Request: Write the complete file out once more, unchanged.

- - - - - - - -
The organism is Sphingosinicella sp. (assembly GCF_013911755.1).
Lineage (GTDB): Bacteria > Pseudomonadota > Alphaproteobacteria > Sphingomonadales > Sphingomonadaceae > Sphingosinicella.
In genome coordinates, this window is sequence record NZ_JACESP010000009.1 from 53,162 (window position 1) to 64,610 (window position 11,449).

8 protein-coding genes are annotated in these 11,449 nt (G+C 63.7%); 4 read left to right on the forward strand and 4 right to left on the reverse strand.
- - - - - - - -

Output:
The organism is Sphingosinicella sp. (assembly GCF_013911755.1).
Lineage (GTDB): Bacteria > Pseudomonadota > Alphaproteobacteria > Sphingomonadales > Sphingomonadaceae > Sphingosinicella.
In genome coordinates, this window is sequence record NZ_JACESP010000009.1 from 53,162 (window position 1) to 64,610 (window position 11,449).

8 protein-coding genes are annotated in these 11,449 nt (G+C 63.7%); 4 read left to right on the forward strand and 4 right to left on the reverse strand.